In addition, a special session focused on the creation of the iSchool Review will take place at iConference 2016 in Philadelphia. SIE # 448 “iSchool Review” will take place Monday, March 21, 3:30-5:00 pm. Click here to view the iConference program schedule. Registration is now open.

iSchool Review Submission Guidelines

Abstract
Each submission should include an abstract that contains the following:

  1. Title of Paper
  2. Name(s) of Author(s)
  3. Contact e-mail(s) for the author(s)
  4. Affiliated academic institution(s)
  5. A brief summary that provides a high-level overview of the work and explains its significance to the relevant field(s).
  6. This summary should be no longer than 250 words.
  7. Acknowledgements (optional).
  8. 3 to 5 keywords that categorize the work.

Faculty Endorsement
Each work that is selected for publication will require an endorsement from a faculty member at the author(s)’s affiliated academic institution(s). The faculty endorsement should be about 250 words and should address the following: describe why the work submitted is important, how it advances the relevant field(s) and/or any noteworthy technical achievements.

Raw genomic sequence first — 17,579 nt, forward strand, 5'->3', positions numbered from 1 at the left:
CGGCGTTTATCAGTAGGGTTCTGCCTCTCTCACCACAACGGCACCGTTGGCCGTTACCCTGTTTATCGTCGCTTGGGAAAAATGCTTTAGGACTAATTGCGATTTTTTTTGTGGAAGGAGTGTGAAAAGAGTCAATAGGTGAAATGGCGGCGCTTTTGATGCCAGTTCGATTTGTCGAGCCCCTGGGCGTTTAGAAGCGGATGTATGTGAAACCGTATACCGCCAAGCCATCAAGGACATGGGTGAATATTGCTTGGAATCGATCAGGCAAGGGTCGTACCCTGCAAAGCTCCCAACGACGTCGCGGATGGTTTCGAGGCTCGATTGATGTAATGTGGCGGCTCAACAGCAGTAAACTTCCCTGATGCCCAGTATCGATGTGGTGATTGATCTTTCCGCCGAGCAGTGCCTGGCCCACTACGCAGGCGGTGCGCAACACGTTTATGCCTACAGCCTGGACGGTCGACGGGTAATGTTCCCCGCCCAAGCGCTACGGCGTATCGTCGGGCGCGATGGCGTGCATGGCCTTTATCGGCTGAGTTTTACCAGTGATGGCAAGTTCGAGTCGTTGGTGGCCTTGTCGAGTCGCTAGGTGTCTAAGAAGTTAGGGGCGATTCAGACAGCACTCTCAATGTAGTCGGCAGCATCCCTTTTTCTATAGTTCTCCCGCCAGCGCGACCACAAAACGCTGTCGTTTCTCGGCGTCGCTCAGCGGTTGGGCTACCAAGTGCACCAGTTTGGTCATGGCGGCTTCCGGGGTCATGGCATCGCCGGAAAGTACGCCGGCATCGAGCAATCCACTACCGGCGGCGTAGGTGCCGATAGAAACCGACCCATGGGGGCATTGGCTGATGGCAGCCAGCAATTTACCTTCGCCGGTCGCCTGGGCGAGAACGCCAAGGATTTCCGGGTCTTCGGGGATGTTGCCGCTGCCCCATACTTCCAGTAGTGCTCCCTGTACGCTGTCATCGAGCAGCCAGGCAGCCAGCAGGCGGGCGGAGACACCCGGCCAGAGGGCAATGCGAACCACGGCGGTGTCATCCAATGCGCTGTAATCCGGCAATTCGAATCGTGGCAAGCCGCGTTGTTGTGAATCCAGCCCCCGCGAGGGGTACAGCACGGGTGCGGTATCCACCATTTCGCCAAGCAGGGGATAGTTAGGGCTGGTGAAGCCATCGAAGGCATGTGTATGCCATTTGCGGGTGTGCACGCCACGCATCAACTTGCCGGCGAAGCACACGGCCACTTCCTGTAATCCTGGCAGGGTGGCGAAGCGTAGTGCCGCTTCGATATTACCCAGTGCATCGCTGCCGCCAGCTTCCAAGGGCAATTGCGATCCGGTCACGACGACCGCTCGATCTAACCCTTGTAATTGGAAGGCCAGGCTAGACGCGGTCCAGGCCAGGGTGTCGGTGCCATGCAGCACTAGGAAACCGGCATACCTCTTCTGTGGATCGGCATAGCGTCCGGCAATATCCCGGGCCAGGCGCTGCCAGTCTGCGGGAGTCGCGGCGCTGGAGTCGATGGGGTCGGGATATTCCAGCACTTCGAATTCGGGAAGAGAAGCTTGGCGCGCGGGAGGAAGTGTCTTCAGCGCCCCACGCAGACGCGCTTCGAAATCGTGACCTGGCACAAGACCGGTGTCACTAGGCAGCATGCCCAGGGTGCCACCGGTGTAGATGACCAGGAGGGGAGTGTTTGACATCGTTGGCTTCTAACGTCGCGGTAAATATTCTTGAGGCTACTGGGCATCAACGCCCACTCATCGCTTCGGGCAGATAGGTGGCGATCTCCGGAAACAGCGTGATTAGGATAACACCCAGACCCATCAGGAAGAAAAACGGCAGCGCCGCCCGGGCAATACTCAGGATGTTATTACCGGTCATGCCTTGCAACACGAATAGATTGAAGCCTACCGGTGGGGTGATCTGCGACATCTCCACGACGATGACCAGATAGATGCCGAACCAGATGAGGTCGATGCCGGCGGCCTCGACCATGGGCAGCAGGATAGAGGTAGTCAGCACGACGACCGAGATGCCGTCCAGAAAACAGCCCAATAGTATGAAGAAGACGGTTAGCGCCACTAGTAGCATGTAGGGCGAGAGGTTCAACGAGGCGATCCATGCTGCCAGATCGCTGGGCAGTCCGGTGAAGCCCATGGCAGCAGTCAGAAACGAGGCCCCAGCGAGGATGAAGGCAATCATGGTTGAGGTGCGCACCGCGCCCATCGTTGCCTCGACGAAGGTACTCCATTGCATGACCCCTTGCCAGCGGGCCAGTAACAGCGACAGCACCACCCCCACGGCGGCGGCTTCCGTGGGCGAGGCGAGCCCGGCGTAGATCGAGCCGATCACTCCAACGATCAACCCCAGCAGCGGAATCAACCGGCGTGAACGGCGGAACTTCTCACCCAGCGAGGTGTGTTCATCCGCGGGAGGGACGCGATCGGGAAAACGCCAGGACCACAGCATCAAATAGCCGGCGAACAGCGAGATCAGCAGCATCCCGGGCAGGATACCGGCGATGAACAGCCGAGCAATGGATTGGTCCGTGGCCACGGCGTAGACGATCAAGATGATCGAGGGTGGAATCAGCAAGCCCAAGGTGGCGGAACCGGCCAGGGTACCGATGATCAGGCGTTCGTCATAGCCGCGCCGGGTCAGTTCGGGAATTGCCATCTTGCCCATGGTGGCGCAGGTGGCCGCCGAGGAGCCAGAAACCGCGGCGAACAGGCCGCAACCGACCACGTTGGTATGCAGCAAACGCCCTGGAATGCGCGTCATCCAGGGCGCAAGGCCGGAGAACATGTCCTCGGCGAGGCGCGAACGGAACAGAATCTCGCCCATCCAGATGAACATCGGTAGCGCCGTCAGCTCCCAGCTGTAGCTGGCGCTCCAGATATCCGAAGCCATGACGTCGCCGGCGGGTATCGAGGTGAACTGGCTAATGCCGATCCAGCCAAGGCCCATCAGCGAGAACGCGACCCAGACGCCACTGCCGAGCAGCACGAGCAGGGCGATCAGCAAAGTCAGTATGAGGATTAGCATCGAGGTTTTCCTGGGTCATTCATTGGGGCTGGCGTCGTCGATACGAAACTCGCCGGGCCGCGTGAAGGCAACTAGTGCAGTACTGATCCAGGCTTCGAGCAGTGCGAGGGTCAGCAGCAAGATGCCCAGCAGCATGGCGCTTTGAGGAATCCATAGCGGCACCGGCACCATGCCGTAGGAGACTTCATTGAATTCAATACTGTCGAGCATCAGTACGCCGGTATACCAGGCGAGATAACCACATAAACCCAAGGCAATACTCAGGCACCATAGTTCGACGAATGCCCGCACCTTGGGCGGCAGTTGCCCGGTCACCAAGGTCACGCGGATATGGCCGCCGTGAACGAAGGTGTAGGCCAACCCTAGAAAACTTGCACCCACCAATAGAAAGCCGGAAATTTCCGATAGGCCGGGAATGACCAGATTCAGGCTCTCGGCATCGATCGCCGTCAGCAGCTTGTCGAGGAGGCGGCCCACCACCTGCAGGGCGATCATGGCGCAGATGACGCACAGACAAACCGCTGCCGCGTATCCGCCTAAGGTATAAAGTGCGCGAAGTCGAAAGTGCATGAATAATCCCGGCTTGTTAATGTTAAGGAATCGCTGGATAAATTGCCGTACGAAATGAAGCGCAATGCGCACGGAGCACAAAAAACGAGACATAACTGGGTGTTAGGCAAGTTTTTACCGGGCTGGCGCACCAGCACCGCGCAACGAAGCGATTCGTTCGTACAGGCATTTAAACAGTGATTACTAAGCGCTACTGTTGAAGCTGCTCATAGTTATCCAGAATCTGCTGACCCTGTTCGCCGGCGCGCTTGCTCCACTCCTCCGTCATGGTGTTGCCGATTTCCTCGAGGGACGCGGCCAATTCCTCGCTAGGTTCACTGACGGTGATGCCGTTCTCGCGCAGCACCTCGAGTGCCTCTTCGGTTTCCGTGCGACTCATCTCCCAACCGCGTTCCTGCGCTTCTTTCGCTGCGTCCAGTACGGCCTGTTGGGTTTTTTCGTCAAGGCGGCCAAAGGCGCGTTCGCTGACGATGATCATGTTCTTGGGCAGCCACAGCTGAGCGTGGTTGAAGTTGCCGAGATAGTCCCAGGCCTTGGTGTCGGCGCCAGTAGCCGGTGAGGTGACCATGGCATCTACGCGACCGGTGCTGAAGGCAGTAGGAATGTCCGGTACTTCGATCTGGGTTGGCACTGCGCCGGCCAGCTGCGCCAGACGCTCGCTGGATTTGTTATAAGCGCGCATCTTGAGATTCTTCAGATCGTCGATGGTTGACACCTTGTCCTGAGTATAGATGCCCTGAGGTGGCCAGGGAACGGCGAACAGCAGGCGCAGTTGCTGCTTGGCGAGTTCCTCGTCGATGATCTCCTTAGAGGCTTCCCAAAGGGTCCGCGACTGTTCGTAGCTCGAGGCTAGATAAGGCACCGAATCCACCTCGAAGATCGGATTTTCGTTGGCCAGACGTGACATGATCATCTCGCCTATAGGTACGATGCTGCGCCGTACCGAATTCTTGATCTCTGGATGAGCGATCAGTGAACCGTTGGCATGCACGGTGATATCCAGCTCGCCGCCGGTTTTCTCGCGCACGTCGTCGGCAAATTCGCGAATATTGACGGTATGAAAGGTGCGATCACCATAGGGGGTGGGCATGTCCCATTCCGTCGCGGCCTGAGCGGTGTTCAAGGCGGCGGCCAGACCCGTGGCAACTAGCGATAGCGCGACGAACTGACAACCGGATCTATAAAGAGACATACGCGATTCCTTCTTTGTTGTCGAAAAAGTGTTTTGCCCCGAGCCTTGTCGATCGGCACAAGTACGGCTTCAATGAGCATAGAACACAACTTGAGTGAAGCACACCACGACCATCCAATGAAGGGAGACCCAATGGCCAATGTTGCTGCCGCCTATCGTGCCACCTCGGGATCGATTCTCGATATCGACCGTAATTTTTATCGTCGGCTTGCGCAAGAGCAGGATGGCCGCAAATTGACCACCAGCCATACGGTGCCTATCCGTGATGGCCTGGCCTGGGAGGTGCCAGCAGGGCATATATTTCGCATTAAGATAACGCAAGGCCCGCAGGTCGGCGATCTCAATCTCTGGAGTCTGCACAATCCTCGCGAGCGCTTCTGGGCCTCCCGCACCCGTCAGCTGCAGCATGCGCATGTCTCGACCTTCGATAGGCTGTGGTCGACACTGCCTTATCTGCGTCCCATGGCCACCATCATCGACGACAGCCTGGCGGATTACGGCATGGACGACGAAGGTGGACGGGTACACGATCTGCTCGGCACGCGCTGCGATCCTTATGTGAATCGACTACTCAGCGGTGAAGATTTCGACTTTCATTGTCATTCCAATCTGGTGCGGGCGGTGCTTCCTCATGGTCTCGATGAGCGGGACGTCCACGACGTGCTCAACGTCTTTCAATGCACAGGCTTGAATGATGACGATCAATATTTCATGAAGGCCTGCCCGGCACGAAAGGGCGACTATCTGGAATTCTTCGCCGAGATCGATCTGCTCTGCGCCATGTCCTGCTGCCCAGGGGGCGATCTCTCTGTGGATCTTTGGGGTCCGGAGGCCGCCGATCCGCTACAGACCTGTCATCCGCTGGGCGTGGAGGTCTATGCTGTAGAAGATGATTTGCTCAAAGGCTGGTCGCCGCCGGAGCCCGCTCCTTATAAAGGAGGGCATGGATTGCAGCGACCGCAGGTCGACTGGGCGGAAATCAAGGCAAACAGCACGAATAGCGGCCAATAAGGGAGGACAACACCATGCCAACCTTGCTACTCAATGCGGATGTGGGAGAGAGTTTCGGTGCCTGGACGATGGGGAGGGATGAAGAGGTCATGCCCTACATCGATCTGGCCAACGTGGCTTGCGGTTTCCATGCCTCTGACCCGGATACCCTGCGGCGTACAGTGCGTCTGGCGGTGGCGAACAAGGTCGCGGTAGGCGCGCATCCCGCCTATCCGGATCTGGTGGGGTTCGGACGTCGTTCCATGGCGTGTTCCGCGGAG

NOTE: We do not require the faculty endorsement at the time of submission. However, if your submission is selected for publication you will be responsible for securing and submitting the faculty endorsement. Any/all authors whose work is selected for publication but fail to secure and submit a faculty endorsement will not actually be published in The iSchool Review.

Interactive Component(s)
As a digital-only publication, we seek to take of advantage of interactivity in each issue of The iSchool Review. To that point, we encourage submitters to include interactive components and visualizations when relevant. These interactive components as well as the text of the submissions will be considered when making the final selections for the publication.